The FBI said it believes a letter to Senator Patrick Leahy, belatedly found last week, was written by the same person who sent an anthrax-laced letter to Senate Majority Leader Tom Daschle last month. \nInvestigators also said Monday they are looking into the possibility that the letter to Leahy was misdirected, which could have been the source of anthrax contamination at a State Department mail facility that sickened one worker. \nTwo Senate office buildings struck by the anthrax scare reopened, and US health experts provided assistance to authorities in Chile who found a new letter that may contain anthrax. \nTom Skinner, spokesman for the Centers for Disease Control and Prevention in Atlanta, said the agency was planning to test a substance found in a letter that the Chilean government said was tainted with anthrax. The government of Chile said the letter came from Switzerland. \nUS Postal inspector Dan Mihalko said the letter to Leahy contained a handwritten postal code that could have been misread by optical character reader machines at the postal service. \n"It raises an interesting possibility that the letter to Leahy could have been misdirected through the State Department mail system, which might explain how that system got contaminated," said Mihalko. \nThe Leahy letter was found Friday by the FBI and hazardous-materials personnel from the Environmental Protection Agency in one of 280 barrels of unopened mail sent to Capitol Hill and held since discovery of the letter to Daschle. \nThe outside of the Leahy letter appears virtually identical to the Daschle letter and bears the same fictitious "Greendale School" return address, all-capital block letters with a slight slant to the right and a postmark from Trenton, New Jersey.
CLOSE ENCOUNTERS: Several of the PLA fighter jets that crossed the median line of the Strait came within 68km of Hsinchu, drawing warnings from Taiwan, the ministry said At least 18 Chinese military aircraft yesterday flew into the nation’s air defense identification zone (ADIZ) on the second day of a US delegation’s visit, the Ministry of National Defense said, adding that the military responded by deploying an air defense missile system to monitor their activities. A delegation led by US Undersecretary of State for Economic Growth, Energy and the Environment Keith Krach on Thursday started a three-day visit to Taiwan. The ministry from Thursday started publicizing the actions of the Chinese People’s Liberation Army (PLA) in Taiwan’s ADIZ on its Web site and Twitter. According to ministry reports, 18 PLA aircraft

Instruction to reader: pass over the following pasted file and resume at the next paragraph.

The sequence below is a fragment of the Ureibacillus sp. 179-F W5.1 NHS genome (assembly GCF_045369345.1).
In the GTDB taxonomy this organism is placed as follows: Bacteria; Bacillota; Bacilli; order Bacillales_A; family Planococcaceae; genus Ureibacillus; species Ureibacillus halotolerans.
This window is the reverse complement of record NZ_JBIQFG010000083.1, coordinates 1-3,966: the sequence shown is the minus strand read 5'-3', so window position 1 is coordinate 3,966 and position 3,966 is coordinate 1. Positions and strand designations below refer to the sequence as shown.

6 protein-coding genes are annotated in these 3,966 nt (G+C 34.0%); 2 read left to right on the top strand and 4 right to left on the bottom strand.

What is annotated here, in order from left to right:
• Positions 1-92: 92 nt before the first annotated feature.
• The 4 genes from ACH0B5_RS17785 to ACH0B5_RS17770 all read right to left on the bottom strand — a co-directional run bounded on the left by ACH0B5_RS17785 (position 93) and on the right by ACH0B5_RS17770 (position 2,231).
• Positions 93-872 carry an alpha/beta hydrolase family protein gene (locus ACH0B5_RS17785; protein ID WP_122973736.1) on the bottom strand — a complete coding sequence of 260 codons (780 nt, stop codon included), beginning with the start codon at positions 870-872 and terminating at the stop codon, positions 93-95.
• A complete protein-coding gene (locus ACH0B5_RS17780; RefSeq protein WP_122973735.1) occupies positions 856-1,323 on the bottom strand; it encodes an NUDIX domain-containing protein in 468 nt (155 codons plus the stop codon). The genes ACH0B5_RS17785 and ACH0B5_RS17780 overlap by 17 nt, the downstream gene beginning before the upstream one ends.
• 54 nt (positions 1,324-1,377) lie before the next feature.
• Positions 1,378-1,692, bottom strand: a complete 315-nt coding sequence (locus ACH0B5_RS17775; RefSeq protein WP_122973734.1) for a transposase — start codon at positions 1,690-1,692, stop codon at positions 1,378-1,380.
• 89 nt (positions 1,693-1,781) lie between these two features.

TWO CASES: The five allegedly conspired with conglomerates, threatening the nation’s governance and subverting the rules of ethical conduct, a deputy chief prosecutor said Taipei prosecutors yesterday charged three legislators and one former lawmaker with contravening the Anti-Corruption Act (貪污治罪條例) in a case linked to former Pacific Distribution Investment Co (太平洋流通) chairman Lee Heng-lung’s (李恆隆) battle with the Far Eastern Group (遠東集團) over ownership of the Pacific SOGO Department Store (太平洋崇光百貨) chain, while independent Legislator Chao Cheng-yu (趙正宇) was indicted in a separate case involving two funeral services companies and a plot of land in a national park. Chinese Nationalist Party (KMT) legislators Chen Chao-ming (陳超明) and Sufin Siluko (廖國棟), Democratic Progressive Party (DPP) Legislator Su Chen-ching (蘇震清) and former New Power Party legislator
PENGHU INSPECTION: Taiwan cannot let its enemies strut around in its airspace, Tsai said, one day after a Chinese spokesman denied a median line exists in the Taiwan Strait Following China’s assertion on Monday that there is no “median line” in the Taiwan Strait, President Tsai Ing-wen (蔡英文) yesterday pledged to defend the nation’s airspace during a visit to an air force base in Penghu, saying that Taiwan cannot allow others to flex their military muscle in its territorial airspace. Tsai praised the “heroic performance” of the pilots of the Indigenous Defense Fighters who have been intercepting Chinese People’s Liberation Army Air Force planes in recent days. “I have a lot of confidence in you. As soldiers of the Republic of China [ROC], how could we let enemies strut
Swedish Member of Parliament Hampus Hagman is pushing for changing the name of the nation’s trade office in Taipei to signal improved relations with “Asia’s perhaps foremost democracy.” Hagman on Wednesday last week proposed renaming the Swedish Trade and Invest Council to “Sweden’s Office in Taipei,” following similar changes by other nations. The Swedish Trade and Invest Council, part of Business Sweden, is owned by the Swedish government and Swedish industry. Taiwan and Sweden share important values such as respect for democracy, human rights, the rule of law and freedom of speech, Hagman said in the motion, adding that the two nations